6. 5. An imputation x dominates an imputation y for a coalition C iff • The payoffs from x are higher than the payoffs from y for at least some member of C (and equal for the others) • The sum of the n members payoffs of the coalition C does not overcome v(C) • 6. Definition of Core: the set of non dominated imputations or the set of Pareto-optimal outcomes in a n-players bargaining game. • 7. A simple game is a special kind of cooperative game, where the payoffs are either 1 or 0. I.e. coalitions are either "winning" or "losing". In other terms if W is the subset of the winning coalitions, v(W) = 1. A winning coalition cannot become losing with the addition of new members • 8 A weighted majority game is a simple game in which a weight wi (for instance percentage of MP’s) is assigned to each player i and a coalition is winning when the sum of the w of each coalition member is superior to a level q (for instance 50% of the majority rule) . Formally iCwi q;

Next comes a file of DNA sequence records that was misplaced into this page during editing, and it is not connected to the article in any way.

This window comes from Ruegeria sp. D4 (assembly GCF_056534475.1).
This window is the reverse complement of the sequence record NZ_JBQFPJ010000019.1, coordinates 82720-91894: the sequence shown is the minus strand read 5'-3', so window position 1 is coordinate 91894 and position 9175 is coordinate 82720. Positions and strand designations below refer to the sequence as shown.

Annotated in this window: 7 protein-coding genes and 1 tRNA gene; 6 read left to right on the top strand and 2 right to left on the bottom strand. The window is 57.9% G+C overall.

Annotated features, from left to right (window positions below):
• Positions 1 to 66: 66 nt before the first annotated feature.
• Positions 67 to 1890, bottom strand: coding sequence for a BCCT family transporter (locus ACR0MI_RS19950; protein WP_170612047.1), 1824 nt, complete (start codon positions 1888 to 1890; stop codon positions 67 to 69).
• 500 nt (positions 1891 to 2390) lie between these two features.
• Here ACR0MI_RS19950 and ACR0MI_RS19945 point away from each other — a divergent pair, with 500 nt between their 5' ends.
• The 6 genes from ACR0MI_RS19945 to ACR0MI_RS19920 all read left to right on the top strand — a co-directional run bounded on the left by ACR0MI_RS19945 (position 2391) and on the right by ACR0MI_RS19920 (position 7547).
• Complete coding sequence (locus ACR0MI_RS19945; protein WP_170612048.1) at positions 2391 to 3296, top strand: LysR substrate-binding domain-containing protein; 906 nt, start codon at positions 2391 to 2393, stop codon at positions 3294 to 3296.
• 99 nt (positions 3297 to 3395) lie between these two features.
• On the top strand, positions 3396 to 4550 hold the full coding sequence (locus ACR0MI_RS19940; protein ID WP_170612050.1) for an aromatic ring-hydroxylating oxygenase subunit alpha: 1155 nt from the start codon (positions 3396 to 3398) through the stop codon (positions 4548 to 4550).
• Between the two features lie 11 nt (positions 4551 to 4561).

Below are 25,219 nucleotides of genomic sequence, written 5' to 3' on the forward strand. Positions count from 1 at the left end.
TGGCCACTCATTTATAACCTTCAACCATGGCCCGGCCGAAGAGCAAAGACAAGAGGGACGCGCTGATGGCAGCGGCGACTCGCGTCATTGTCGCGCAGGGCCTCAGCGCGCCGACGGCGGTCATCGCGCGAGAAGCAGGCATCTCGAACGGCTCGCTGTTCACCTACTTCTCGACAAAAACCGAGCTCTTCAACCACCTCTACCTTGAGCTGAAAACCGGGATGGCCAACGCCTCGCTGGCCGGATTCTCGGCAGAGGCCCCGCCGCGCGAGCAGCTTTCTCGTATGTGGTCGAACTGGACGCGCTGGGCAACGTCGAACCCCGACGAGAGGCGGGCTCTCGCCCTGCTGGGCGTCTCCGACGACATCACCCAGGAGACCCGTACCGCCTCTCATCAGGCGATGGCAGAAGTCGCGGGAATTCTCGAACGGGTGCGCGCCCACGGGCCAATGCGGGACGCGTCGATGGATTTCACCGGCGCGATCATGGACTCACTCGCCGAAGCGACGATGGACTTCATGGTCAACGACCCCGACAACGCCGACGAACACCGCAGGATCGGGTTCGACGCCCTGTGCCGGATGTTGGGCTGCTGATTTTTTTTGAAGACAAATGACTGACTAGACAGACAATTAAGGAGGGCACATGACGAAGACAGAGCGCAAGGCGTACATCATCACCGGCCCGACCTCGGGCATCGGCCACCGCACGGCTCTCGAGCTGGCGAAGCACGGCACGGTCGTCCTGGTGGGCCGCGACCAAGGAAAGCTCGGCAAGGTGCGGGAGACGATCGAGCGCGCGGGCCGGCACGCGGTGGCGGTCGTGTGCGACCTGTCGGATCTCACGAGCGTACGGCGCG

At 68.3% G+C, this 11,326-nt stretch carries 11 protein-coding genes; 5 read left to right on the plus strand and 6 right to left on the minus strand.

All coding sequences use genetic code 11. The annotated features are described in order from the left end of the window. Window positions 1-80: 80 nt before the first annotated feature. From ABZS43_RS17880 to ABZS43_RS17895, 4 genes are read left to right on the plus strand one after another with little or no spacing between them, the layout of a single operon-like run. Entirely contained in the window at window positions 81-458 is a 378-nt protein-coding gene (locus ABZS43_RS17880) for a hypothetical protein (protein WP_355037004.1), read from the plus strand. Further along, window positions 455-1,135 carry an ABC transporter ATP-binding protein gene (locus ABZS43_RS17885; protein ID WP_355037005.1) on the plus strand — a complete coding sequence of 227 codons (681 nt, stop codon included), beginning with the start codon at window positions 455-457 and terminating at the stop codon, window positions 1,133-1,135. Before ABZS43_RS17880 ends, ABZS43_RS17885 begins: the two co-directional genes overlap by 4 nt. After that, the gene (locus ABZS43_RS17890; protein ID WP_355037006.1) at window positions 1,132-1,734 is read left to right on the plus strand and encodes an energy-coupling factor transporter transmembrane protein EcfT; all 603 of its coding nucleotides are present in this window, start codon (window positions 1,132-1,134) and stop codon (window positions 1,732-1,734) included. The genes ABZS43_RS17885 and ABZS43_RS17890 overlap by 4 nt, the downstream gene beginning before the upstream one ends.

7. Office-seeking models In these models the political actors are motivated only by the interest for the advantages coming from the office. The coalition making is represented as a weighted majority game where the payoffs are either 1 or 0. As the payoffs are constant (1) and are not increased by adding new members to the coalition, winning coalitions with members non necessary to win give smaller portions of payoffs to its members than smaller coalitions without unnecessary members Winning coalition with 80% of seats Winning coalition with 58% of seats Bigger slices!! C:Seats 18% Po=0,225 C:Seats 18% Po=0,3103 B:seats 21% Po=0,3620 B:seats 21% Po=0,2625 D:seats 22% Po=0,275 A:seats 19% Po=0,3275 A:seats 19% Po=0,2375

  8. Office-seeking models A winning coalition without unnecessary members is called “minimal winning coalition” The election of June 1952 in Netherlands Too many game solutions. Riker hypothesizes that out of the minimal winning coalitions it will form the coalition requiring as least resources (seats) as possible: the minimum winning coalition

  9. Office-seeking models The election of June 1952 in Netherlands VVD:10 0,1754 VVD:10 0,1886 PvdA :33 0,5789 PvdA :33 0,6226 CHU:10 0,1886 ARP:14 0,2456

  10. Office-seeking models According Leiserson among the minimal winning coalition the coalition with the smallest number of parties will form because of the bargaining costs The election of June 1952 in Netherlands